David Bourget (Western Ontario)
David Chalmers (ANU, NYU)
Rafael De Clercq
Ezio Di Nucci
Jack Alan Reynolds
Learn more about PhilPapers
Artificial Intelligence and Law 5 (1-2):1-74 (1997)
In this article we evaluate the BankXX program from several perspectives. BankXX is a case-based legal argument program that retrieves cases and other legal knowledge pertinent to a legal argument through a combination of heuristic search and knowledge-based indexing. The program is described in detail in a companion article in Artificial Intelligence and Law 4: 1--71, 1996. Three perspectives are used to evaluate BankXX:(1) classical information retrieval measures of precision and recall applied against a hand-coded baseline; (2) knowledge-representation and case-based reasoning, where the baseline is provided by the functionality of a well-known case-based argument program, HYPO (Ashley, 1990); and (3) search, in which the performance of BankXX run with various parameter settings, for instance, resource limits, is compared. In this article we report on an extensive series of experiments performed to evaluate the program. We also describe two additional experiments concerning(1) the program's search behavior; and (2) the use of a modified form of precision and recall based on case similarity. Finally we offer some general conclusions that might be drawn from these particular experiments.
|Keywords||case-based reasoning legal argument information retrieval search evaluation bankruptcy|
|Categories||categorize this paper)|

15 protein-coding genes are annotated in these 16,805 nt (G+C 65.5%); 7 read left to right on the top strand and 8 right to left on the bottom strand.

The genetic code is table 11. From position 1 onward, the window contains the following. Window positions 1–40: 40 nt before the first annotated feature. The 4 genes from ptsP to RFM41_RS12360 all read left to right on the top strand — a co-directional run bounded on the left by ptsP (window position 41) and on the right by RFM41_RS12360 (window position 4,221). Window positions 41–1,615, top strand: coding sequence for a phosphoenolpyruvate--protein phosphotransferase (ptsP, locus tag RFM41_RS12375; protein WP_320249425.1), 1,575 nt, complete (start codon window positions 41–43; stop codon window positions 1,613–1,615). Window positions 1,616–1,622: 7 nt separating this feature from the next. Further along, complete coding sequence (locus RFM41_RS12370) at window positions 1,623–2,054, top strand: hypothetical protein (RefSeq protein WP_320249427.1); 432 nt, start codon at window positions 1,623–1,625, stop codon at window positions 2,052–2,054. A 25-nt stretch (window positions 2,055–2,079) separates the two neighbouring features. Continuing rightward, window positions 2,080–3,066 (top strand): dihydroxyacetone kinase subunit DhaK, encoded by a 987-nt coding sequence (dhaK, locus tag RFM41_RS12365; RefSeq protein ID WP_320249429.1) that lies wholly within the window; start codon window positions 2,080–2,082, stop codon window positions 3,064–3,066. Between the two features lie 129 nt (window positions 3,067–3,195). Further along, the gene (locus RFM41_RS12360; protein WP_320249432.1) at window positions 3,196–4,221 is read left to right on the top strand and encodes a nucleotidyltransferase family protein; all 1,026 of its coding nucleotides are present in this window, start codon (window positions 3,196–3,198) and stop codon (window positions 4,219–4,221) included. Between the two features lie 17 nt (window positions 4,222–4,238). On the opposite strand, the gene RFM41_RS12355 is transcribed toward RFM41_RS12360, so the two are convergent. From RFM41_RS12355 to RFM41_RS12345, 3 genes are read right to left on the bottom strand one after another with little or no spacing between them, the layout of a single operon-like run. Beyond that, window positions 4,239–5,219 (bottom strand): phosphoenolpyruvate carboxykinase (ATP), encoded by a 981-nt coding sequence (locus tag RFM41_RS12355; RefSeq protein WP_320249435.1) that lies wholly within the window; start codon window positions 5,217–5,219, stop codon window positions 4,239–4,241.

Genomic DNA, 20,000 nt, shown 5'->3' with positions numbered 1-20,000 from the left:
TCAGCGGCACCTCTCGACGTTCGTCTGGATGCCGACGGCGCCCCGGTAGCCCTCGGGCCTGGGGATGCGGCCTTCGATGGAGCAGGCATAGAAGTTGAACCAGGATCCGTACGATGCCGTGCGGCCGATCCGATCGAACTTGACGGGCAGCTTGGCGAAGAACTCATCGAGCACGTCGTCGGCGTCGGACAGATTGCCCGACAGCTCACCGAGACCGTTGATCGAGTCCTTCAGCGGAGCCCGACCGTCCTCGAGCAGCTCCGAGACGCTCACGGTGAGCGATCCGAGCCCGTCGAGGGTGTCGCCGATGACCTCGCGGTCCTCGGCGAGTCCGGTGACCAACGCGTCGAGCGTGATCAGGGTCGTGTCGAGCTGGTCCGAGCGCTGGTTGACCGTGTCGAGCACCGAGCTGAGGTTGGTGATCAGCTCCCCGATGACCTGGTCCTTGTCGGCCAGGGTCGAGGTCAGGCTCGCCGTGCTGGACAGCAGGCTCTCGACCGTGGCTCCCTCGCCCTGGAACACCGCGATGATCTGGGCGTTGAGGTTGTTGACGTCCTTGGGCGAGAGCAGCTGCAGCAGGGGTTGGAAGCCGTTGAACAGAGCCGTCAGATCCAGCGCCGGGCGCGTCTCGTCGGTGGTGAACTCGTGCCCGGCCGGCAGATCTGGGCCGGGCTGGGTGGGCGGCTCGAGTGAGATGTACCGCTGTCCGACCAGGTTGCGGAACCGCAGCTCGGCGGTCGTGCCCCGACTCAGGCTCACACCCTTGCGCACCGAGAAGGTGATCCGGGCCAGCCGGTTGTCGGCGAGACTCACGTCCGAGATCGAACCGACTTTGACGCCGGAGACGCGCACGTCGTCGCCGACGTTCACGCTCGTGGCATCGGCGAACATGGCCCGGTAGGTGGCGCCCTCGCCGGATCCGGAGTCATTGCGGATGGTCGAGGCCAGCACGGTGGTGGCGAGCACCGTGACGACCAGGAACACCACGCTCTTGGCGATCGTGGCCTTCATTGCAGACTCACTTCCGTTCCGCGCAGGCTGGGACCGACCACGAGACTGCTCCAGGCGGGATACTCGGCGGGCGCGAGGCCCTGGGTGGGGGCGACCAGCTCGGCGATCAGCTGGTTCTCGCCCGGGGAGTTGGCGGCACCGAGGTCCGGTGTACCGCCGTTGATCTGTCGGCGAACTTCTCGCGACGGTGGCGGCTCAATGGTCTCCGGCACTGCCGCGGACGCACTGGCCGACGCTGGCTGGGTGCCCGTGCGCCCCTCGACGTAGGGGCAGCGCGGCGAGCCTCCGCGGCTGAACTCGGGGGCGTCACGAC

Setup an account with your affiliations in order to access resources via your University's proxy server
Configure custom proxy (use this if your affiliation does not provide a proxy)
|Through your library|
References found in this work BETA
No references found.
Citations of this work BETA
Trevor Bench-Capon, Michał Araszkiewicz, Kevin Ashley, Katie Atkinson, Floris Bex, Filipe Borges, Daniele Bourcier, Paul Bourgine, Jack G. Conrad, Enrico Francesconi, Thomas F. Gordon, Guido Governatori, Jochen L. Leidner, David D. Lewis, Ronald P. Loui, L. Thorne McCarty, Henry Prakken, Frank Schilder, Erich Schweighofer, Paul Thompson, Alex Tyrrell, Bart Verheij, Douglas N. Walton & Adam Z. Wyner (2012). A History of AI and Law in 50 Papers: 25 Years of the International Conference on AI and Law. [REVIEW] Artificial Intelligence and Law 20 (3):215-319.
Similar books and articles
Martin Možina, Jure Žabkar, Trevor Bench-Capon & Ivan Bratko (2005). Argument Based Machine Learning Applied to Law. Artificial Intelligence and Law 13 (1):53-73.
Henry Prakken (2010). Using Argument Schemes for Hypothetical Reasoning in Law. Artificial Intelligence and Law 18 (2):153-174.
João P. Martins & Maria R. Cravo (1991). How to Change Your Mind. Noûs 25 (4):537-551.
Kathleen Freeman & Arthur M. Farley (1996). A Model of Argumentation and its Application to Legal Reasoning. Artificial Intelligence and Law 4 (3-4):163-197.
David B. Skalak & Edwina L. Rissland (1992). Arguments and Cases: An Inevitable Intertwining. [REVIEW] Artificial Intelligence and Law 1 (1):3-44.
Kevin D. Ashley (2009). Teaching a Process Model of Legal Argument with Hypotheticals. Artificial Intelligence and Law 17 (4):321-370.
Kevin D. Ashley & Stefanie Brüninghaus (2009). Automatically Classifying Case Texts and Predicting Outcomes. Artificial Intelligence and Law 17 (2):125-165.
Edwina L. Rissland, David B. Skalak & M. Timur Friedman (1996). BankXX: Supporting Legal Arguments Through Heuristic Retrieval. [REVIEW] Artificial Intelligence and Law 4 (1):1-71.
Added to index2009-01-28
Total downloads43 ( #99,349 of 1,911,238 )
Recent downloads (6 months)21 ( #30,420 of 1,911,238 )
How can I increase my downloads?